Small business, Nonprofit, and Self-employed assistance 

There is money in the CARES Act for small businesses, nonprofits, and the self-employed. Read on to find links to vital information you may need, and instruction on what to do next.

For the first time self-employed individuals can file for and receive unemployment benefits. These unemployment benefits, per the CARES Act, can place the maximum weekly benefit at over $1,000 with no waiting period. This means that artists and craftsmen, landscapers, plumbers, and consultants (to name just a few) may all be eligible for up to 13 weeks of compensation. The wait times are understandably long due to massive response, but assurances have been given that every qualified applicant will be compensated according to the documented date of their pandemic-related unemployment.

For small businesses and organizations, long-term, low interest loans will be available through the Small Business Administration (SBA) and local banks. Of particular interest to all small businesses is the SBA’s Paycheck Protection Plan (PPP), which will loan businesses the funds to cover employee payroll and associated expenses between February 15 and June 30, 2020; if the money is all used for payroll, the loan will be forgiven. Additional details on this and other small business programs included in the CARES Act can be found here. Applications have just become available for this program and need to be submitted through a local bank. Get the details, here.  

bigstock-Loan-Forgiveness-Debt-Filling--146205041SBA Paycheck Protection Program:

Below is information from SBA about the Paycheck Protection Program, a type  of  loan for which a portion (up to 100%) can be forgiven if the loan is used to cover the first 8 weeks of payroll and certain other expenses. 

The Paycheck Protection Program prioritizes millions of Americans employed by small businesses by authorizing up to $349 billion toward job retention and certain other expenses. Get application and details about the Paycheck Protection Program.

Small businesses and eligible nonprofit organizations, Veterans organizations, and Tribal businesses described in the Small Business Act, as well as individuals who are self-employed or are independent contractors, are eligible if they also meet program size standards.

Under this program:

  • Eligible recipients may qualify for a loan up to $10 million determined by 8 weeks of prior average payroll plus an additional 25% of that amount.
  • Loan payments will be deferred for six months.
  • If you maintain your workforce, SBA will forgive the portion of the loan proceeds that are used to cover the first 8 weeks of payroll and certain other expenses following loan origination.

Learn more from SBA. You can also check out this Forbes article summarizing the benefits for small business, as well as this fact sheet from the Treasury Department.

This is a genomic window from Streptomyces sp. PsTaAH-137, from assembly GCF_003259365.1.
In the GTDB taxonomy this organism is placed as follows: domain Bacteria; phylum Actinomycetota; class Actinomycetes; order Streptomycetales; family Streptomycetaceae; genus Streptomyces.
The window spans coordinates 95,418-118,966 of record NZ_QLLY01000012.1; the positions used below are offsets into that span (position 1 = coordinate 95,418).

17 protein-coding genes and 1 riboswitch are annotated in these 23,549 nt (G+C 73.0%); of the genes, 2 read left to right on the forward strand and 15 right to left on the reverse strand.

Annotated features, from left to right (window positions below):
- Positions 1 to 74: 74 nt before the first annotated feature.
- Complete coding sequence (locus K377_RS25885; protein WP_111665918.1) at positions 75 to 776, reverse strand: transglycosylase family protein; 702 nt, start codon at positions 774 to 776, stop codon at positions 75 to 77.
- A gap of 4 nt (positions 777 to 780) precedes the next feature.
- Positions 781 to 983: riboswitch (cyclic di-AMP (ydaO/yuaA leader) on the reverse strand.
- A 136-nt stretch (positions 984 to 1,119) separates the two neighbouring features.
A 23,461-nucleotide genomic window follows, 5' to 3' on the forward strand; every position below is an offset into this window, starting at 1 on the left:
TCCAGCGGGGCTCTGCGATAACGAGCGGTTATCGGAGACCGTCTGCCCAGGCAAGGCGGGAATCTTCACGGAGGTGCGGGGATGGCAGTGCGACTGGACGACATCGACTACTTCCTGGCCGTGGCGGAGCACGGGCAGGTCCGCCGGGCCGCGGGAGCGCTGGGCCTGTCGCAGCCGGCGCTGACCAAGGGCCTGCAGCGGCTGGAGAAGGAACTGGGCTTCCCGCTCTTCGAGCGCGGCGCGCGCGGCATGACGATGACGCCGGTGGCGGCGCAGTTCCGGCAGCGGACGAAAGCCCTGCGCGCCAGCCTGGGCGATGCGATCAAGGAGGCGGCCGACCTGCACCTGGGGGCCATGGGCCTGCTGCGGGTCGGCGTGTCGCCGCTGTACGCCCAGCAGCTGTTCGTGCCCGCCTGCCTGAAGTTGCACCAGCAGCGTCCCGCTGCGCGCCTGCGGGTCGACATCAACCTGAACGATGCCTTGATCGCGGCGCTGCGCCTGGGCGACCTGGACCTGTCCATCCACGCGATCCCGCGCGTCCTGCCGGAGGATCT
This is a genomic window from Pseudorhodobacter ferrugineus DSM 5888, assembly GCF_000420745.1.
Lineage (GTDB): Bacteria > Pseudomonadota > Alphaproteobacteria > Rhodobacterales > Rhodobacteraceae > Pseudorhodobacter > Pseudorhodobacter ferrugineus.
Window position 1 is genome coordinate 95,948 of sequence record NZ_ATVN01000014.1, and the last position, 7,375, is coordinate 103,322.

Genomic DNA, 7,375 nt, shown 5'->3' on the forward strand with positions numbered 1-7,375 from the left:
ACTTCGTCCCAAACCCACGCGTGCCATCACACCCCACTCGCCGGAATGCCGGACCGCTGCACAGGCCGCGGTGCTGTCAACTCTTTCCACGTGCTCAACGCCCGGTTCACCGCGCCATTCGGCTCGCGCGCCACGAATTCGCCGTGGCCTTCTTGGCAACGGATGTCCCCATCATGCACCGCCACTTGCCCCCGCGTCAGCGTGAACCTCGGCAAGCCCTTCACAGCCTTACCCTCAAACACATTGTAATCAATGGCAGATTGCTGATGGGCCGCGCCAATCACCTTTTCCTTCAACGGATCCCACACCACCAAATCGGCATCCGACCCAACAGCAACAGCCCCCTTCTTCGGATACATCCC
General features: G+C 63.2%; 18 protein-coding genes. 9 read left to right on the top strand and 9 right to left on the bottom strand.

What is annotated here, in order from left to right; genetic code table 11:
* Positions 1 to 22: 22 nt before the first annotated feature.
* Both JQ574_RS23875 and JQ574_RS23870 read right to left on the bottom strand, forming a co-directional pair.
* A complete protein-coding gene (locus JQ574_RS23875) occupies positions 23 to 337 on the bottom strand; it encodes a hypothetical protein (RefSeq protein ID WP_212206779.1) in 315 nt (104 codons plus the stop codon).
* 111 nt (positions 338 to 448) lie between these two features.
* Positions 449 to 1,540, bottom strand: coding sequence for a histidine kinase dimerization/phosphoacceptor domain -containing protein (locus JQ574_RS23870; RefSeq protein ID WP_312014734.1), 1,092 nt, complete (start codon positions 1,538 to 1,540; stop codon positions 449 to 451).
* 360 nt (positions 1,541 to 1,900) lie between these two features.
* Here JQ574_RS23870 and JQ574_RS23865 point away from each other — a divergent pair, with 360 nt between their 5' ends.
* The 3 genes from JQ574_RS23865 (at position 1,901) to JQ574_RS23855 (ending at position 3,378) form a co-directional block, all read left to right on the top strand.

Church Leaders Take Note

Churches are a nonprofit sector recognized within the CARES Act. See a helpful guide to applying for financial assistance that we recently republished on our Church Finance Blog.

Those are three areas that hold great promise for the self-employed, small businesses and nonprofits, including churches. Knowing that things are moving rapidly, what can you do to get yourself ready for the application process? 

What You Can Do To Get Ready for the Application Process

We suggest the following:

  1. Document the harm that the shutdown is having on your business. When did your orders or service calls begin to drop? 
  2. Get your financial records for the last two years or longer in order and make sure you can back up your claims. For example, if you were doing $10,000 in sales in March of 2019, and this year your sales were $4,000, you need to be able to document that change. Also, what are you projecting for sales for the next three months, and how does that compare to last year? 
  3. File your 2019 taxes (but be aware that there are income-based phase out provisions). If you haven’t filed taxes in previous years but should have, do that too. If you didn’t file taxes in 2018 and don’t intend to file in 2019 (unless you are receiving social security benefits), you will not be eligible for the direct stimulus payments to individuals and families.
Myrick CPA is here to support you

In addition to passing along information like this, Myrick CPA is here and ready to assist clients in more individualized ways:

1) If you have not yet filed your 2019 taxes - business or individual - we can take care of that for you! 

  • If you are anticipating a refund, then it will be helpful to you to receive that cash as soon as possible.
  • If, on the other hand, you anticipate that you will owe taxes, that information may be critical as you seek to access relief funds. Tax filing deadlines have been extended to July 15, so we have time to help you get it done.

2) If you would like personal assistance in understanding, selecting, and applying for stimulus funding through the SBA, please reach out to us. A short consultation can help to determine the right funding sources for you. If you would like our help with your applications, we will quickly put together a custom proposal for your consideration. Once we have an agreement, we'll get started!

Stay healthy, stay in, and...

Contact Us Today